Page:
Hey, I’m just saying there’s a market.
Lance Armstrong just did what everyone who followed the Tour de France this year saw he would do: He won for the seventh time in a row. Now the race is over and he’s going into retirement. Which makes me feel lost on a couple of counts.
First: No more Tour. For the last three weeks — as for the past several years during Tour time — we’ve gotten up every morning and stumbled straight to the TV to turn on OLN’s live race coverage. I know I’ve whined about the incumbent announcers (it’s only a matter of time before someone gives Phil Liggett the Phil Rizzutto treatment and turns transcripts of his play-by-play into a book of “poetry. No, wait: Someone already has), but the anticipation of the unknown drama to unfold in the next morning’s stage has been wonderful. Would we wake up to a big breakaway? To Lance finally collapsing under relentless attack or having the Tour-ending mishap he always managed to avoid? (No way.) With the tube on, I’d fire up my laptop and keep track of the time gaps from the official Tour site. Every day: a coffee-powered multimedia frenzy. Now, it’ll back to the sports page and box scores when I get up (hey, the serious stuff can wait till I’m really awake).
Second: No more Lance. Paddling free of the hype-and-glitz whirlpool for a second — the cancer miracle, the celebrity girlfriend and all the rest — as an athlete the guy is really in a class by himself not just in cycling but in all sports. It’s astounding: his ability to plan and train the way he has all this time, and the combination of strength, guts and genius to perform when the moment demands it and resist the daily efforts of scores of people who have dedicated themselves to beating you. That has been thrilling to watch year in and year out; and — I probably have lots of company — I’m just a little sad to see it come to an end.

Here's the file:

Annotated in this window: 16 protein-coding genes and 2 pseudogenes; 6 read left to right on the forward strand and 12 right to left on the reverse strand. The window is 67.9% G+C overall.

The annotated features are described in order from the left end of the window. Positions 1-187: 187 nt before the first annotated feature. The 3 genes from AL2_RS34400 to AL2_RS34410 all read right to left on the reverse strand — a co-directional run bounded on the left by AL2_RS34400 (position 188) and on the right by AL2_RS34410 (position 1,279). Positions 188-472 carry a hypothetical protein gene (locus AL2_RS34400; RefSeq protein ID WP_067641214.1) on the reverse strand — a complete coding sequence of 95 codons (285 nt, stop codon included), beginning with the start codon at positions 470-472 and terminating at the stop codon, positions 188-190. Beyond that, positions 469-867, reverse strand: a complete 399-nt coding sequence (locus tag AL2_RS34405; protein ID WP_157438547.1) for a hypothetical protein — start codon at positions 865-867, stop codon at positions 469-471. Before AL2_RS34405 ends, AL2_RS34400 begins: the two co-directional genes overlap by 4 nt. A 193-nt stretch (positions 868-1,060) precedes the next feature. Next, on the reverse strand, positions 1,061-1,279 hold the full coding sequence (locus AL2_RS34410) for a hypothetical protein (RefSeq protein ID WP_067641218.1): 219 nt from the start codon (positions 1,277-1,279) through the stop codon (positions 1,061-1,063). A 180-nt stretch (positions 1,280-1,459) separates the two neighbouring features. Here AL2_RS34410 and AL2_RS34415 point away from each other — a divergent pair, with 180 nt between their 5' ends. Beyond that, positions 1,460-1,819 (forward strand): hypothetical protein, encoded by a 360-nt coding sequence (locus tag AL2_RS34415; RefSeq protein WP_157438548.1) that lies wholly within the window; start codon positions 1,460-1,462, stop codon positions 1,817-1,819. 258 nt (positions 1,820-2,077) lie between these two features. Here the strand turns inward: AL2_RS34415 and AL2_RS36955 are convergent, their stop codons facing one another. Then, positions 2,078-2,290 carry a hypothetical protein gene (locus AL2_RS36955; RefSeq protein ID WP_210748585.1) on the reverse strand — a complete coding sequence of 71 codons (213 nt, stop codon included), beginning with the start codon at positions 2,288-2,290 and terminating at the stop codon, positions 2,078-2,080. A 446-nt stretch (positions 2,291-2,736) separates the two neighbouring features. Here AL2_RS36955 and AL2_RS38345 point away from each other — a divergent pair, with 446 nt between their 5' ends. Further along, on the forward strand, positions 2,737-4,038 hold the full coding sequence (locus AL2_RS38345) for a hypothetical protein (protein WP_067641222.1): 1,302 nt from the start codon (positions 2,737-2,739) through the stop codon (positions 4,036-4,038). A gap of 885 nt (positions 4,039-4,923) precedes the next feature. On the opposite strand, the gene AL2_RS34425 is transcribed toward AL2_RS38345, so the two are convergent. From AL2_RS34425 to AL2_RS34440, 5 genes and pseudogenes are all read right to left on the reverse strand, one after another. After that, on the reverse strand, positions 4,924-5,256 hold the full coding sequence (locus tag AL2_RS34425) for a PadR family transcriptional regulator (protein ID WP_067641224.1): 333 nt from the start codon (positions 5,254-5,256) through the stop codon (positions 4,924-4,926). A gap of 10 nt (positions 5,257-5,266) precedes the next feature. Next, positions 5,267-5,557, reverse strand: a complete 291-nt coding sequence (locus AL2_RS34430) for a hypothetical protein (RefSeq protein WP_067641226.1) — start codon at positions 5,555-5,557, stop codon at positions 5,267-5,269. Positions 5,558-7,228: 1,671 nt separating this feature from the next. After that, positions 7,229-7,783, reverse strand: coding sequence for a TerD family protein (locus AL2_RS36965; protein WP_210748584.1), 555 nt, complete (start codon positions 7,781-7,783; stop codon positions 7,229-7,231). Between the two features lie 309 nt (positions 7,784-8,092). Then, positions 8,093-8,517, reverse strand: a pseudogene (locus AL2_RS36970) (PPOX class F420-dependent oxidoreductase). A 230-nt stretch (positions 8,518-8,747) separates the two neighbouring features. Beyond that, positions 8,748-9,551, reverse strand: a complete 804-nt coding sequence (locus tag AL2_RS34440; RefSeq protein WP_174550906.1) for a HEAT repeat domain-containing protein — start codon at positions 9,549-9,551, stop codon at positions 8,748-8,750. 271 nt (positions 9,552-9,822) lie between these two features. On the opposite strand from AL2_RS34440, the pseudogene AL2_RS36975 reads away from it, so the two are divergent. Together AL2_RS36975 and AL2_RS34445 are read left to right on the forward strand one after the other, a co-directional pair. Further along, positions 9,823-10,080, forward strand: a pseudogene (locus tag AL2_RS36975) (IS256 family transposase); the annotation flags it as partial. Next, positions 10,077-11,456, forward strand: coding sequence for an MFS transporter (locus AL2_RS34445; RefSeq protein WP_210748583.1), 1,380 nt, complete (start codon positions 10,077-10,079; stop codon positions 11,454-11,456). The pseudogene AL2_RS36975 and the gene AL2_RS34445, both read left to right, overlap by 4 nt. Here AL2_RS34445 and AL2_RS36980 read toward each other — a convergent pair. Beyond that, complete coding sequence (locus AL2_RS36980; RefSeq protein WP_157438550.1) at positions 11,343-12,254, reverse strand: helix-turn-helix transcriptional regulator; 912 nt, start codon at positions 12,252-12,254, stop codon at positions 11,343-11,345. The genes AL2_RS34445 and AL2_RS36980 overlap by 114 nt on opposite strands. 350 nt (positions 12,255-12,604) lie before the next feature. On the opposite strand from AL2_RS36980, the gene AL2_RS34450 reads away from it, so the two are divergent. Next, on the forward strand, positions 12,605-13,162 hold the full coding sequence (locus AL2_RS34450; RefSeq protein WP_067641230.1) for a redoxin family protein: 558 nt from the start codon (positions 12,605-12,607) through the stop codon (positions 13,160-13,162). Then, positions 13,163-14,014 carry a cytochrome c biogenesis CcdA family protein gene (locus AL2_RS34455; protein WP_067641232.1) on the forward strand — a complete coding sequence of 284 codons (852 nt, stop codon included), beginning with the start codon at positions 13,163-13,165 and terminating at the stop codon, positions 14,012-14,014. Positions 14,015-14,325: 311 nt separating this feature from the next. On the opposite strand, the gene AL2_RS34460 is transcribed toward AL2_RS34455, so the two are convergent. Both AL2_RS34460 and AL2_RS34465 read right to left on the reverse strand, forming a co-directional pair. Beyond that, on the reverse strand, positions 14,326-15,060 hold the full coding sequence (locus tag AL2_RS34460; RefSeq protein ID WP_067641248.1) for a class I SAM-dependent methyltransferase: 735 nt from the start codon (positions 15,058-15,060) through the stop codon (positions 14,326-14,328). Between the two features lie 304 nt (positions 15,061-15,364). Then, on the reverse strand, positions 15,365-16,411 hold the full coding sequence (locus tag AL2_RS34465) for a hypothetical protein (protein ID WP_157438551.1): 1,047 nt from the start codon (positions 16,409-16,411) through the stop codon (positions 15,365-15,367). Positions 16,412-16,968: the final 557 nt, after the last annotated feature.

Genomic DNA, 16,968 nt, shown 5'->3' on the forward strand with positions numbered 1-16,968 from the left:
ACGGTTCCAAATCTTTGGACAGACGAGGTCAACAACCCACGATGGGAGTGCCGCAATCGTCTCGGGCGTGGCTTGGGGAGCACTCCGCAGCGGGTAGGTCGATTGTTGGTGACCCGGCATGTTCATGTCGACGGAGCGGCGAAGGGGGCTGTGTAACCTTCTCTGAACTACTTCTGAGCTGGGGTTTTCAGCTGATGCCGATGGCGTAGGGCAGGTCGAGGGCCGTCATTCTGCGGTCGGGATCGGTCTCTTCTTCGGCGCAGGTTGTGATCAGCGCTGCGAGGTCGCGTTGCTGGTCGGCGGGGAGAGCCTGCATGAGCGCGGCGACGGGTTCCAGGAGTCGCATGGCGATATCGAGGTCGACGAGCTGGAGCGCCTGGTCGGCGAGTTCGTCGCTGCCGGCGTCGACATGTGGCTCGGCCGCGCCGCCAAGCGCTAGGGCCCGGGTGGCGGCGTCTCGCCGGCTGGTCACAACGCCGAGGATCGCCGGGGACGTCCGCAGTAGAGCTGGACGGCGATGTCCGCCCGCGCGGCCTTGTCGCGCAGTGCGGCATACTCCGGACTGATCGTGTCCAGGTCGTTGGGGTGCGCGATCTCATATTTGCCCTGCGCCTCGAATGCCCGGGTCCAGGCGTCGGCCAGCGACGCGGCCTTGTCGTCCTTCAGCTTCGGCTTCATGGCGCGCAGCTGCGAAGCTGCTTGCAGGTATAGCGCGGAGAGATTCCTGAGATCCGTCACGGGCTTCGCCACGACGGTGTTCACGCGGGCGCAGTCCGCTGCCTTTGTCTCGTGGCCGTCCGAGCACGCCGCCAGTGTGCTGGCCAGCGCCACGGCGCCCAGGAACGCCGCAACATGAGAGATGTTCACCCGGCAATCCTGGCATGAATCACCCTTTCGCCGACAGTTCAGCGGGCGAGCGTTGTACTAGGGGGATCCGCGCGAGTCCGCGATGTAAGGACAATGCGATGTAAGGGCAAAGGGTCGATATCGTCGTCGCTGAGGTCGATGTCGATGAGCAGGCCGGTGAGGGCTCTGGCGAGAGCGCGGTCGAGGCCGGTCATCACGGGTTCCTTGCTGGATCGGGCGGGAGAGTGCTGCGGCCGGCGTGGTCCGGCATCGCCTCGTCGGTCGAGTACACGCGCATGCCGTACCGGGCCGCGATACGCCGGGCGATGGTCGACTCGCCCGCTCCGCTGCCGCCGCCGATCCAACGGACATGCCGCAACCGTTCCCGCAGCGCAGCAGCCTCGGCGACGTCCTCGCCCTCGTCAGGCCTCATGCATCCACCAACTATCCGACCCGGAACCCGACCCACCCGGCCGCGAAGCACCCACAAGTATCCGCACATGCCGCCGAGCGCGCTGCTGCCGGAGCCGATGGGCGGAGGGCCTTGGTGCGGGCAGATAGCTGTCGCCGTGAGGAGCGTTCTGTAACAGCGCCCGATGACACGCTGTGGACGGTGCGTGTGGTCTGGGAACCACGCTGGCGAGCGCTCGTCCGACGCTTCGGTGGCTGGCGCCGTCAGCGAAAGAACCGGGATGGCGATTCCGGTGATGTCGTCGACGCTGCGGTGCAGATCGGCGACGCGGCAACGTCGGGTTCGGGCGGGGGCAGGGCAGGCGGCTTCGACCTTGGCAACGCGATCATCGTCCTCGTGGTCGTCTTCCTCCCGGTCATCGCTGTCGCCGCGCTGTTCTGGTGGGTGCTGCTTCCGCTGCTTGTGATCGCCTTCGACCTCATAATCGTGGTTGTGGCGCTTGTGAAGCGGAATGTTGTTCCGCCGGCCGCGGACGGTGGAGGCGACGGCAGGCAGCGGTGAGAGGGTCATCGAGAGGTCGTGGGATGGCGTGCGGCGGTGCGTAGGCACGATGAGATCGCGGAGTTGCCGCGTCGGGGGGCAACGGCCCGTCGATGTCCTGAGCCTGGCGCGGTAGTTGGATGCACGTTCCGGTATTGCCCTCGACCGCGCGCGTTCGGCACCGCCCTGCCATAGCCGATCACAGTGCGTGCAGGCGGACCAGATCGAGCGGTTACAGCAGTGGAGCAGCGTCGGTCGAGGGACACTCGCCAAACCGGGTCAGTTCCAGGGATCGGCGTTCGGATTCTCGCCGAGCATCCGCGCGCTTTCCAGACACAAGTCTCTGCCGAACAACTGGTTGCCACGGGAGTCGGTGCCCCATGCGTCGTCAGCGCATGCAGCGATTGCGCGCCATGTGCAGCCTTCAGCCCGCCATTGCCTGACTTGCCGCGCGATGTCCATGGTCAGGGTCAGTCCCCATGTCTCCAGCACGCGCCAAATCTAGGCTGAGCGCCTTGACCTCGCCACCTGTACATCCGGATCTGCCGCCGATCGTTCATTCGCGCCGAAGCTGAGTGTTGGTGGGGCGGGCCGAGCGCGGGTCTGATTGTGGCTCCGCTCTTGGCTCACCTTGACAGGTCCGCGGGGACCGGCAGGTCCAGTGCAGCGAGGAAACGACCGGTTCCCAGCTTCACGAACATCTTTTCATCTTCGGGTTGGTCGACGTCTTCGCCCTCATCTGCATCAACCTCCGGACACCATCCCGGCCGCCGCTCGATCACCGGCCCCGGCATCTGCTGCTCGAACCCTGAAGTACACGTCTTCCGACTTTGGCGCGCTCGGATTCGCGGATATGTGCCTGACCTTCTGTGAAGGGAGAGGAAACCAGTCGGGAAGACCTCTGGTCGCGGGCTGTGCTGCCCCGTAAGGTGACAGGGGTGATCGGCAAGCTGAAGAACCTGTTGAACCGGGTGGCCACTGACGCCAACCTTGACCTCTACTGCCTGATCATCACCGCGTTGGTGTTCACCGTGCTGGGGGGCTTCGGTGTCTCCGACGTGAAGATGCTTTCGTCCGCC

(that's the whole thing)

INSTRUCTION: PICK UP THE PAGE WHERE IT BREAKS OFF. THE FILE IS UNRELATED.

I’ve got 21.4 miles on my little cycle computer from a ride I did last night. Drove up to Davis to see if I could catch my friend Bruce returning from his 750-mile trek up to the Oregon borderlands and back. I started out from Davis toward a little town called Knight’s Landing about a quarter to 11, a little spooked about riding by myself on a Friday night. But I was fine as soon as I really got rolling, absorbed in taking in the warmth of the night — out in the Valley so much like I remember from Illinois — the moon rise, and watching the little circle of pavement my bike light illuminated. I had no idea how far I’d go before I met Bruce. He’d left the rest stop at Oroville, 88 miles up the road, a little before 6 p.m. Ordinarily, someone of his abilities would make that trip — mostly flat with no wind to speak of — in about a little less than five hours. But with the 670 miles in your legs, and with the heat of the last few days to take the starch out of you, I was figuring the trip would take seven hours, even eight.
A few miles out I encountered a single rider. I didn’t think it was Bruce — the lights were different — but I thought I’d see how the guy was He turned out to be Larry from upstate New York, and he started asking me about the turns he’d have to take on the way to the finish. I wound up riding all the way back in with him to show him.
I rode out again. Saw several riders pass in twos threes and fours. None looked to be Bruce, and I just cheered them on and kept riding. About the same place I encountered the first solo rider I met another. I asked if he needed any help. He said no, he knew just where he was and he’d be fine. About 30 seconds later he said, “I wish I knew where I was.” So I rode up to the next turn with him, too, before turning around once more.